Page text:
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In 2013, the Laboratory celebrated its 70th anniversary. This feature provides, in image format, highlights of our 70 years of science for national security, now and then.
Then In the 1940s, people working at the Manhattan Project in Los Alamos had to enter through the Los Alamos Project Main Gate, where guards checked passes that allowed access to the mesa.
Now Built in 2006, the 275,000 square-foot National Security Sciences Building (NSSB) houses 700 staff members and includes a 600-seat auditorium and lecture hall.
Then In September 1945, J. Robert Oppenheimer and General Leslie R. Groves returned to ground zero of the Trinity Site atomic bomb test in southern New Mexico. Here, they stand by a small portion of twisted metal that was the only remnant of the 100-foot steel tower that had held the bomb.
Now Today’s scientists extend their understanding of the stockpile with modern facilities and capabilities such as supercomputing modeling and simulation. Here, researchers use the Cave Automatic Virtual Environment (CAVE), an immersive virtual reality environment, to investigate details of an astronomical simulation.
Then In December 1975, huge magnets were lifted into place at the Los Alamos Meson Physics Facility. These magnets were capable of producing extremely uniform fields for the most sensitive spectrometer in the world at the time.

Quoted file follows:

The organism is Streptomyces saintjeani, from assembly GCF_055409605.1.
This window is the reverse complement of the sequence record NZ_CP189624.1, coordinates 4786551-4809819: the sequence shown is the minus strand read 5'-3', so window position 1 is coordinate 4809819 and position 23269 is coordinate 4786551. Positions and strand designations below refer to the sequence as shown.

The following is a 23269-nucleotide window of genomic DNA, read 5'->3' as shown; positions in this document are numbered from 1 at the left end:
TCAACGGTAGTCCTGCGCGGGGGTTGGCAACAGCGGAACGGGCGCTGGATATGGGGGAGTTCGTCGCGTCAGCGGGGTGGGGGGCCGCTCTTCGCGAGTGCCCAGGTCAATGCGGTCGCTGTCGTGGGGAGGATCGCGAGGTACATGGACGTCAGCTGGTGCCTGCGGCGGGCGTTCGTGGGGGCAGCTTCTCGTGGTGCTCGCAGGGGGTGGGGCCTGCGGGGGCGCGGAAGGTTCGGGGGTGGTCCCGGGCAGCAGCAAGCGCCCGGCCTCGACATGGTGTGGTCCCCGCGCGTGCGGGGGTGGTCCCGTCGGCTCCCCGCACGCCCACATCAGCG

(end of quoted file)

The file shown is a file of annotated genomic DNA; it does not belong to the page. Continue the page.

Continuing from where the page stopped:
Now A scientist works on the assembly of the 100-tesla multi-shot magnet at the National High Magnetic Field Laboratory’s Pulsed Field Facility in Los Alamos. LANL achieved a 100-telsa pulse world record with the magnet in 2012. The study of how materials behave under the influence of very high magnetic fields is a vital component of Los Alamos research aimed at understanding the physics of structurally complex systems at a quantum level.
Then Beginning in the late 1950s, Los Alamos scientists worked on nuclear-powered rockets for space exploration. Project Rover rocket engines were tested at the Nevada Test Site. Here, the Kiwi-B4-A is fired on a May night in 1965 at Jackass Flats.
Now Scientists prepare the Helium Oxygen Proton Electron (HOPE) analyzer for testing and calibration. The HOPE instrument is part of NASA’s Radiation Belt Storm Probe mission, launched in 2012. The mission is designed to help understand the Sun’s influence on Earth and near-Earth space by studying our planet’s radiation belt, a mysterious region that can create hazardous space weather for spacecraft.
Then Nicholas Metropolis (foreground) and James Richardson both worked on the MANIAC computer—the Laboratory's first electronic, digital, programmable computer. Metropolis led the Los Alamos team that designed MANIAC, which became operational in 1952. Today's Roadrunner supercomputer is one trillion times faster than the MANIAC.
Now Today’s high-performance computing includes an immersive virtual reality environment, called the Cave Automatic Virtual Environment (CAVE) and located at the Metropolis Center for Modeling and Simulation. Here, a scientist interacts with a three-dimensional CAVE simulation.